“Russia’s problem in the Russo-Japanese War is that most of their infrastructure is over on the Western end of the Empire, and they’re fighting on the far East. One of their problems is that a lot of their ships are up in the Baltic Sea. So they sail this fleet around the fucking world. They go from the Baltic See to the straits of Japan in these early, coal-burning battleships. And they fuck up everything that it is possible to fuck up. First, they’re sailing these old ships, and need enormous amounts of coal, so they have to supply themselves in British Africa and shit. Second, they wanted to go through the Suez Canal, which is British-owned, and the Russians and British have good political relations right now. But in the Gulf of Finland, they shoot at some English fishing trawlers, thinking that they’re Japanese torpedo boats — which, they’re in Finland, how the fuck did they get there? But Russian isn’t a very maritime nation then, so a lot of these guys haven’t been at sea before, so they’re kind of jittery and superstitious.

“This, what’s called the Dogger Bank Incident, causes a diplomatic crisis between England and Russia. So because they fuck up like this, the English won’t help them anymore, so they have go all the way around the southern tip of Africa. The ships stop at different ports for a while, a leopard is brought on from the African coast and it kills someone and has to be thrown off the ship…the whole thing’s a shit-show. Then they finish the voyage, it takes them a year, they have every misadventure on the way, but they finish it — and when they get there, the Japanese fleet crushes them in a single battle. They sail around the entire world to get to the other side of the Russian Empire — and get sent straight to the bottom. It’s one of the biggest ‘WOMP-WOMP’s in history.”

Dien Bien Phu – 1954

“So the French are trying to maintain their colonial holdings on what they then called Indochina, and their western developed armies are fighting what are known as third-world armies. The advantages of the western armies are firepower, technology, all of that, while the advantages of the third-world armies are often manpower and basically will. The stakes for the Vietnamese are higher than they are for the French. They’re willing to do stuff that the French don’t think they can do, and it’s crazy. In this case, the French put this base out in this valley called Dien Bien Phu, and they know this is well in the Vietminh’s territory. They basically say, ‘Attack our base — we have a bunch of artillery there, we have a bunch of air support, we’ll be able to see you when you attack our base, so we can kill you. We’re the Western army, we have these resources.’ There’s not much of a Vietminh airforce in 1954, you know?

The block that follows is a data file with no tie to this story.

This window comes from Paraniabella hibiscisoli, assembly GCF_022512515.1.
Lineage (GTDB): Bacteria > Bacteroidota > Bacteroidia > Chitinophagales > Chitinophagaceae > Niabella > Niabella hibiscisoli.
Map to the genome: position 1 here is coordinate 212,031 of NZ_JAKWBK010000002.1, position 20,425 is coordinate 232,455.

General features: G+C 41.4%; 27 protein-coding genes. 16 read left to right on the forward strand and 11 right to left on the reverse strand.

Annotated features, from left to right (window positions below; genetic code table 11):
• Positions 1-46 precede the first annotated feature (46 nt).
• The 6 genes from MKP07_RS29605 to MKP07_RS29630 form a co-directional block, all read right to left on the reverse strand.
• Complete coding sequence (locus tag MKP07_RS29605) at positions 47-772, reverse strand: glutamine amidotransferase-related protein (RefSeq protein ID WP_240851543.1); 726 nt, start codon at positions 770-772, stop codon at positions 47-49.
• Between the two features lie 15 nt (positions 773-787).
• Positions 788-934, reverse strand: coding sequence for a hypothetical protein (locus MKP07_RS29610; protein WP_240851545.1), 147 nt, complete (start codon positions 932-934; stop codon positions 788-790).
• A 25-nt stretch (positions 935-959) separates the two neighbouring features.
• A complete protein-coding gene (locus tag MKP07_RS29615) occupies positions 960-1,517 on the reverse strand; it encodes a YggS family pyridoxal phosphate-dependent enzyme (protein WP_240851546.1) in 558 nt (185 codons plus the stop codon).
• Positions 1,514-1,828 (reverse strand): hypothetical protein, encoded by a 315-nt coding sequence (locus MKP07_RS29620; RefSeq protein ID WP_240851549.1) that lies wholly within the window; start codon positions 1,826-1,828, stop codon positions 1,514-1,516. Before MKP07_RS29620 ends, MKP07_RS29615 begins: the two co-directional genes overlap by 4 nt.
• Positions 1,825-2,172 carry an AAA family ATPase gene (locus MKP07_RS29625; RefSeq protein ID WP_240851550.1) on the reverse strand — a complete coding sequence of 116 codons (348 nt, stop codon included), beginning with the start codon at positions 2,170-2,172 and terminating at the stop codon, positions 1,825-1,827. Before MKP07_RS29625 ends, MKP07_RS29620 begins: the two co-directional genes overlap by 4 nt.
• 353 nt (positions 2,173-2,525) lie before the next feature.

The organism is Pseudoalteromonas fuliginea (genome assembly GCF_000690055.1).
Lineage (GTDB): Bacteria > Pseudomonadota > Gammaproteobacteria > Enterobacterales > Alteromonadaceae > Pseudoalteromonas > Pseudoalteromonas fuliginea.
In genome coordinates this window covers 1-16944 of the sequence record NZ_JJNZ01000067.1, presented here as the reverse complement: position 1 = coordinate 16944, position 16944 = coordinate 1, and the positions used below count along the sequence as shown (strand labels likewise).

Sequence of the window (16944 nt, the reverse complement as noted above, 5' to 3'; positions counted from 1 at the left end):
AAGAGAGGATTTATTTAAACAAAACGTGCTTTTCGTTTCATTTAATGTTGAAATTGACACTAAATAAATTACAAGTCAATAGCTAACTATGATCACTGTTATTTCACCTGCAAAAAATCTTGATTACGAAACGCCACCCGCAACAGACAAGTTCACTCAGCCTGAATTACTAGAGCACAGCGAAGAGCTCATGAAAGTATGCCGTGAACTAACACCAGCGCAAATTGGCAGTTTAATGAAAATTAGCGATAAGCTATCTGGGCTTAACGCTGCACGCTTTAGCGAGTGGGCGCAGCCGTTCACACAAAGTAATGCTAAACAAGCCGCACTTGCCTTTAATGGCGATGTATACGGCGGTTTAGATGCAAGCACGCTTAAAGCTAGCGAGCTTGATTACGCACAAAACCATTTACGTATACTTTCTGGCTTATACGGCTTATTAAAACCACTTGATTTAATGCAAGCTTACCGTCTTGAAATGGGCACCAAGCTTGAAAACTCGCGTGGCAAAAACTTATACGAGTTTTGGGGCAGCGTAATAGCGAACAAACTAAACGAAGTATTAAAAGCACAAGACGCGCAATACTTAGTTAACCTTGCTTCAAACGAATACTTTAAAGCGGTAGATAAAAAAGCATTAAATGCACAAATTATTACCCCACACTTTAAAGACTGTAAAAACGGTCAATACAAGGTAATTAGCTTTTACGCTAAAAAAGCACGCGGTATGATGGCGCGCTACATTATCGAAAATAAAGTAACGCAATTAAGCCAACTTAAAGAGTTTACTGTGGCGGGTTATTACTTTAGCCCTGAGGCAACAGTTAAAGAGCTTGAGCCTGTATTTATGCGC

“The Vietnamese see that this base is at the bottom of a valley. So they get every man, woman, and child to take apart these heavy artillery pieces — and haul them up the goddamn mountain! Villagers, on bicycles, hauling this heavy artillery up the mountain. And the French did not see that this was possible. So now, the French base that was designed to be a thorn in the side of the Vietminh, is in crisis — it’s surrounded! They figure that even if the base gets surrounded, they’re fine — they have an airfield, they can fly in supplies. Except now, the airfield is in the range of Vietnamese artillery, which starts chewing up the airfield, and all these firebases start going dark. Slowly, the Vietnamese boa-constrict around this base. It’s the end of the French occupation of Indochina, and the beginning of what we think of as the Vietnam war.”

The First Years Of Germany’s Invasion of Russia in WWII

“You can also see [the political will] theme in the beginning of the German Invasion of Russia in WWII. It’s not so much that [Germany] is technologically superior, it’s that they’re doctrinally and tactically superior. Their tactics and the implementation of their tactics are a lot better than the Russians’ in 1941. But with the Russians, it’s not just that they have a lot of men, it’s that those men are willing to die in very large numbers to stop this very large army killing them at a huge rate. The fact that there’s that will there — that people will say, ‘I’ll give up my entire life for this crazy assault that I very well may not live through in order that some greater cause, my nation, my people, will survive.’ And in order for something like the Soviet victory of WWII to happen — 20 million casualties, it’s pretty ghastly, there’s nothing else like it in the history of warfare — you’ve just gotta think, man, THAT many people were willing to do that.